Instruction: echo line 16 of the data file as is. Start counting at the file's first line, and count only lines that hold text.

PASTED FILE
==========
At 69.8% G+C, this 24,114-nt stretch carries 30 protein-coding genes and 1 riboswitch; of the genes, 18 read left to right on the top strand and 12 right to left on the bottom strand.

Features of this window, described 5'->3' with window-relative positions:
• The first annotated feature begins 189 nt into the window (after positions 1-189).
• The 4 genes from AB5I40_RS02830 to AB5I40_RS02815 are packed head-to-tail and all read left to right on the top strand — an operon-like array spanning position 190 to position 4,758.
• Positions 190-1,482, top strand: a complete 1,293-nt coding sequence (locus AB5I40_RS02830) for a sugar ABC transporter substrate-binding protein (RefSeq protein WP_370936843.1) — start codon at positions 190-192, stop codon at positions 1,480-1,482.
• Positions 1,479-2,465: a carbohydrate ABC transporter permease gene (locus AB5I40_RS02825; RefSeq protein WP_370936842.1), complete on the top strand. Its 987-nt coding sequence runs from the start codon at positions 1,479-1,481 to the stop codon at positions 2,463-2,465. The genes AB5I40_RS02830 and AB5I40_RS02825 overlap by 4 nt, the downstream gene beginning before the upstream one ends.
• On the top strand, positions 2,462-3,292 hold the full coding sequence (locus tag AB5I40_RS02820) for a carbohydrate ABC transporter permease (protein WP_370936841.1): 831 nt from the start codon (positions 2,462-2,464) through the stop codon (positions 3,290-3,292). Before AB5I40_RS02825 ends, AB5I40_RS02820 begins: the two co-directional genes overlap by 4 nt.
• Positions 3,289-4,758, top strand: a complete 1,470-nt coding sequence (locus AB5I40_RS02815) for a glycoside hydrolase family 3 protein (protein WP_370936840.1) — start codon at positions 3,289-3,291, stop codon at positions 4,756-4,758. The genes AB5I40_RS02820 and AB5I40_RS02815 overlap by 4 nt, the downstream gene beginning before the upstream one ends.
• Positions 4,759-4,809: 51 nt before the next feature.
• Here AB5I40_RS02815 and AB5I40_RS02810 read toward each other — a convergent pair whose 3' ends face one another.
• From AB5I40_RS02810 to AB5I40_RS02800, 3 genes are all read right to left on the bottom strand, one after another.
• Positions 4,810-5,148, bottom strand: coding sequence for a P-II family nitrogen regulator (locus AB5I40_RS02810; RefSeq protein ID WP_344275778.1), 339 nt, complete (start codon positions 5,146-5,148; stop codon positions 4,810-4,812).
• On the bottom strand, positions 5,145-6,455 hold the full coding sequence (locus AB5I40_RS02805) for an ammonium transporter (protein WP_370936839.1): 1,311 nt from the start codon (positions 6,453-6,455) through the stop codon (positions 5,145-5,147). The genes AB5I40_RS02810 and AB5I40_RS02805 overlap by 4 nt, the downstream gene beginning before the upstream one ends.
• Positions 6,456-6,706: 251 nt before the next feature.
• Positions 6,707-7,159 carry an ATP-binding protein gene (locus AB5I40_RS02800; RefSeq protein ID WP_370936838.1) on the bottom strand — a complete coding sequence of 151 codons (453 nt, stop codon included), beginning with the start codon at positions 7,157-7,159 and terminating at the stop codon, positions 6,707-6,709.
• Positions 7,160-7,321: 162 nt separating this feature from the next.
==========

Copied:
• Positions 7,160-7,321: 162 nt separating this feature from the next.